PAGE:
Eventually the day arrived, I jumped into the passenger seat of my parent’s car and we headed off to Gatwick where we would be meeting the students. Sorry, I mean my brother and his co-lecturer who were supervising the students. Did I mention they would have students with them?
Getting to the airport was a bit of an anti-climax as the February of 2002 was a particularly cold and snowy one and after parking the car and dragging our luggage to the terminal we met the “party”. They were all, without exception, swathed from head to toe in scarves, gloves, woolly hats, big coats and whatever other heavy wintery attire they’d managed to root out from the bottom of their cupboards. Boarding time arrived and we trooped off to the check-in desk. I stood in the queue in front of a couple of the mummified students who, realising that I was something to do with the trip, introduced themselves. One was called Mel and the other Deanne; “That’s an interesting name!” I thought, and “an interesting accent!” I tried the safest gambit when meeting an Antipodean which is “Are you from New Zealand?” This is generally the best course of action if meeting someone from down under, because a New Zealander will be really upset if you call them an Australian, but an Aussie doesn’t usually give two hoots if you suggest they come from the other place.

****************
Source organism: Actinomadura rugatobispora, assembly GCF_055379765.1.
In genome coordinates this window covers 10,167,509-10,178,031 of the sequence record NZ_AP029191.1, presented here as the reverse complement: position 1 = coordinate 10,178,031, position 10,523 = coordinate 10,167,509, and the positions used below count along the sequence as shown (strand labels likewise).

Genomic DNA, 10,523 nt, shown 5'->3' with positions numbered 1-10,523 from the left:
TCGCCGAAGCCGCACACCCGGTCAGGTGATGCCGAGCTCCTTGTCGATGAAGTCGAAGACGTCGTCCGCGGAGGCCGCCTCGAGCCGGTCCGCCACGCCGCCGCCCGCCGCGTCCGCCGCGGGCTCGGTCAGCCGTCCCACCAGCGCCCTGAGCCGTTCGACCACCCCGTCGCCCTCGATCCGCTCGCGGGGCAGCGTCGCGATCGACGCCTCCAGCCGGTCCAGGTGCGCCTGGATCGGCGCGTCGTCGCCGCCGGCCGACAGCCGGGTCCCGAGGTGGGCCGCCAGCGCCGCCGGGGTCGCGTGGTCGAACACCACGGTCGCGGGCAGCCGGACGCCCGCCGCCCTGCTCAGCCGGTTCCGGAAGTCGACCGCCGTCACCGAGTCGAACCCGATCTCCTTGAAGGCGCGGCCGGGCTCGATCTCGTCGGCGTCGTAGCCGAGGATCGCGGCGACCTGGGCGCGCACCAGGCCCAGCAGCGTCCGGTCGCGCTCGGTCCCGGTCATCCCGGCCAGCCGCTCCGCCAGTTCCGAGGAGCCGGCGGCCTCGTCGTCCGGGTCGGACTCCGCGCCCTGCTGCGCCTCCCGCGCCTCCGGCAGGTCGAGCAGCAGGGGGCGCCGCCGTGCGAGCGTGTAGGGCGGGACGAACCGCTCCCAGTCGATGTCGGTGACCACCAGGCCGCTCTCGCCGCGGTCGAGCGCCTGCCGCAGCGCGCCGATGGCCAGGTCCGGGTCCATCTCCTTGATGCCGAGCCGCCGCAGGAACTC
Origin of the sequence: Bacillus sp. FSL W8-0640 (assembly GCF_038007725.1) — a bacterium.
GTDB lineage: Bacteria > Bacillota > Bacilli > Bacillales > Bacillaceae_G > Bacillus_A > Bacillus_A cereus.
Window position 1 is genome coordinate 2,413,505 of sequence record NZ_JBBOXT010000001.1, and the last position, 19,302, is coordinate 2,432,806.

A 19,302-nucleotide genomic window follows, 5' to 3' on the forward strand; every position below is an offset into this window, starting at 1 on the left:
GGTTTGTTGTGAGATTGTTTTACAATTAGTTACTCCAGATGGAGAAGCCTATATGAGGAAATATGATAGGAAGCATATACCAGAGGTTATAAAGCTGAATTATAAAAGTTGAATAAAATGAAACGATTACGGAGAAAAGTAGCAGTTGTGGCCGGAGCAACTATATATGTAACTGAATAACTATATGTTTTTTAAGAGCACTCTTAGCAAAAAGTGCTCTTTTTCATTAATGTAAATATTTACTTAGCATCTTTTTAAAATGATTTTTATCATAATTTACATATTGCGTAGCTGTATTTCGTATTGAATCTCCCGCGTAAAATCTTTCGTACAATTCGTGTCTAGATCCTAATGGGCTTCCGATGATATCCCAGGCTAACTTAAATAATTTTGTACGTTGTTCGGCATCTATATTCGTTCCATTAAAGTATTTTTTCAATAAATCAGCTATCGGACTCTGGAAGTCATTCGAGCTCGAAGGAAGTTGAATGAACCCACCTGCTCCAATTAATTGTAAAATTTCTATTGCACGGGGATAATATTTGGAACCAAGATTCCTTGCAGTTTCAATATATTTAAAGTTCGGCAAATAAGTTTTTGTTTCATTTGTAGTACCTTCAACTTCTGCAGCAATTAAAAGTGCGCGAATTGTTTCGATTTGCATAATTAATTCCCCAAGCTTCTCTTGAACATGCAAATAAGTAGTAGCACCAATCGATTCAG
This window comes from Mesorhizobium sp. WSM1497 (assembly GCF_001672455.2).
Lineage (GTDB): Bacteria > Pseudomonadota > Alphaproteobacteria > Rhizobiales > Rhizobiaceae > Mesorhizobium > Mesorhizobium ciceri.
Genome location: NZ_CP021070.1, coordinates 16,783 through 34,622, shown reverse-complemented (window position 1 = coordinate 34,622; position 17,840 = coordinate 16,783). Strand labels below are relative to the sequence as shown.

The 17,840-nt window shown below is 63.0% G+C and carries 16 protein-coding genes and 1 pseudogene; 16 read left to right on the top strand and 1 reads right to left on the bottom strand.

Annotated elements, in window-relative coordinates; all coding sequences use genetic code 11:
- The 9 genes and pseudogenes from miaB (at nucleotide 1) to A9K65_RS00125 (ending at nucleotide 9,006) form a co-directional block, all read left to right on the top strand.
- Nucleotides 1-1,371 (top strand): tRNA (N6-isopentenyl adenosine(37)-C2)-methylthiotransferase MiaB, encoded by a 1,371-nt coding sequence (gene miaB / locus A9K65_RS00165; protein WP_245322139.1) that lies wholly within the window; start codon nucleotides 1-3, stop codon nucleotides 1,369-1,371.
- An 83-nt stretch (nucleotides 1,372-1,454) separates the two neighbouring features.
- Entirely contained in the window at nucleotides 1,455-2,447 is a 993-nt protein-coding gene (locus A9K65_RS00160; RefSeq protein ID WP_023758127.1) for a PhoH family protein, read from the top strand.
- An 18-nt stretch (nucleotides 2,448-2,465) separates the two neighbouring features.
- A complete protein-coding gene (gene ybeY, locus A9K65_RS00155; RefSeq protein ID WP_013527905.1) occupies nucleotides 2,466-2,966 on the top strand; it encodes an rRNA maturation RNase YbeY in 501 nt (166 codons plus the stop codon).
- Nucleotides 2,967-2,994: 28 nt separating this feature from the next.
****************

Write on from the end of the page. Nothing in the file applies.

“No, Australia!” was the unsurprising answer, which left me feeling slightly silly – like I was too stupid to recognise an obviously mainland accent. Anyway the flight got underway and I happily partook of whatever free food and drink I could persuade the air hostesses to provide me with.
If you’ve never flown to Tobago I would suggest that you try it. It’s a lovely place, however , be warned, the airport is right on the edge of the south coast and just before the plane lands it banks heavily making it look as though the wing tip is about ten feet above the water. It’s exhilarating, as long as you’re not terrified of travelling at about three hundred miles an hour a mere matter of feet above the sea! Anyway we duly arrived on the tarmac and immediately felt like we were overdressed. The temperature was a pretty constant thirty degrees and felt like a kind of slow oven, cooking us from the inside out. Most of us were still clad in our cold weather gear so there was a sudden rush of coats, jumpers and other wintery clothing being shed while waiting for our bags to be dragged in from the plane by, what you could only imagine was a man with a horse and cart, from the look of the “international” airport that we’d landed at. I watched with interest as the attire was retired, mainly because it was the first chance I actually had to figure out how many of the people in my brother’s party were male or female and how that might affect the rest of my holiday, (sorry, I mean student supervision). I had to admit that it looked like it might be quite a positive outcome!